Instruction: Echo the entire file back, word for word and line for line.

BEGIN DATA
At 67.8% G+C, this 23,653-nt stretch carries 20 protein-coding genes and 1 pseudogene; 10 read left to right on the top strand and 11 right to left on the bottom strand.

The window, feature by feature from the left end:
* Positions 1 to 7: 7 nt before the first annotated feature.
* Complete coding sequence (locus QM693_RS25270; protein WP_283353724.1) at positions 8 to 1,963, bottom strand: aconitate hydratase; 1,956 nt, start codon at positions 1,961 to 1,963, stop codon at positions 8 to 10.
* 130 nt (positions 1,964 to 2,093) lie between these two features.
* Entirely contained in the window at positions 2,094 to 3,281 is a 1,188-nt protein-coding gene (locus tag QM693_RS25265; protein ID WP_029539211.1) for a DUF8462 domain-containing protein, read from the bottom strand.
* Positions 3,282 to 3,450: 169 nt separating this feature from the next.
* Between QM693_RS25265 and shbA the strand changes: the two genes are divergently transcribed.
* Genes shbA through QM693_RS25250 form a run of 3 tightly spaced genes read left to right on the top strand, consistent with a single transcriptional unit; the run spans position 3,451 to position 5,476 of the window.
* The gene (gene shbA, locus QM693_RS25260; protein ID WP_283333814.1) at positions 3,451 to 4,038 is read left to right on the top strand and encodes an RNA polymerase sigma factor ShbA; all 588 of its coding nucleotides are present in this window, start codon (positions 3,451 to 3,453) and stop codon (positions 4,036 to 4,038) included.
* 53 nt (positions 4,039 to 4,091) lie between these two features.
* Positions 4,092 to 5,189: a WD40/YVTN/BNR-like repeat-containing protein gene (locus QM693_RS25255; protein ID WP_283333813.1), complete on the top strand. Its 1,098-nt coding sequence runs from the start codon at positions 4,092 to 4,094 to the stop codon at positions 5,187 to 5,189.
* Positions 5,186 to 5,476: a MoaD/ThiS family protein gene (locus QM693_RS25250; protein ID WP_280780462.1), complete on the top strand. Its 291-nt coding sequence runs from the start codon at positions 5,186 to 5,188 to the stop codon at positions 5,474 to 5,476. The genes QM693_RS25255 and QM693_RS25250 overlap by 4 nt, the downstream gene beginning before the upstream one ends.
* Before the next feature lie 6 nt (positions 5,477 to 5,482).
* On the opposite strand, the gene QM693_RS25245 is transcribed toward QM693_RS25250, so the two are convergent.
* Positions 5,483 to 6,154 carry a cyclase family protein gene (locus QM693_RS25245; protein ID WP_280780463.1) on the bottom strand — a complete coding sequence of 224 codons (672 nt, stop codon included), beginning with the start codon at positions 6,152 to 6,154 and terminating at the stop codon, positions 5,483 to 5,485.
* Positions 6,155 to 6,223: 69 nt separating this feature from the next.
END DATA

At 67.8% G+C, this 23,653-nt stretch carries 20 protein-coding genes and 1 pseudogene; 10 read left to right on the top strand and 11 right to left on the bottom strand.

The window, feature by feature from the left end:
* Positions 1 to 7: 7 nt before the first annotated feature.
* Complete coding sequence (locus QM693_RS25270; protein WP_283353724.1) at positions 8 to 1,963, bottom strand: aconitate hydratase; 1,956 nt, start codon at positions 1,961 to 1,963, stop codon at positions 8 to 10.
* 130 nt (positions 1,964 to 2,093) lie between these two features.
* Entirely contained in the window at positions 2,094 to 3,281 is a 1,188-nt protein-coding gene (locus tag QM693_RS25265; protein ID WP_029539211.1) for a DUF8462 domain-containing protein, read from the bottom strand.
* Positions 3,282 to 3,450: 169 nt separating this feature from the next.
* Between QM693_RS25265 and shbA the strand changes: the two genes are divergently transcribed.
* Genes shbA through QM693_RS25250 form a run of 3 tightly spaced genes read left to right on the top strand, consistent with a single transcriptional unit; the run spans position 3,451 to position 5,476 of the window.
* The gene (gene shbA, locus QM693_RS25260; protein ID WP_283333814.1) at positions 3,451 to 4,038 is read left to right on the top strand and encodes an RNA polymerase sigma factor ShbA; all 588 of its coding nucleotides are present in this window, start codon (positions 3,451 to 3,453) and stop codon (positions 4,036 to 4,038) included.
* 53 nt (positions 4,039 to 4,091) lie between these two features.
* Positions 4,092 to 5,189: a WD40/YVTN/BNR-like repeat-containing protein gene (locus QM693_RS25255; protein ID WP_283333813.1), complete on the top strand. Its 1,098-nt coding sequence runs from the start codon at positions 4,092 to 4,094 to the stop codon at positions 5,187 to 5,189.
* Positions 5,186 to 5,476: a MoaD/ThiS family protein gene (locus QM693_RS25250; protein ID WP_280780462.1), complete on the top strand. Its 291-nt coding sequence runs from the start codon at positions 5,186 to 5,188 to the stop codon at positions 5,474 to 5,476. The genes QM693_RS25255 and QM693_RS25250 overlap by 4 nt, the downstream gene beginning before the upstream one ends.
* Before the next feature lie 6 nt (positions 5,477 to 5,482).
* On the opposite strand, the gene QM693_RS25245 is transcribed toward QM693_RS25250, so the two are convergent.
* Positions 5,483 to 6,154 carry a cyclase family protein gene (locus QM693_RS25245; protein ID WP_280780463.1) on the bottom strand — a complete coding sequence of 224 codons (672 nt, stop codon included), beginning with the start codon at positions 6,152 to 6,154 and terminating at the stop codon, positions 5,483 to 5,485.
* Positions 6,155 to 6,223: 69 nt separating this feature from the next.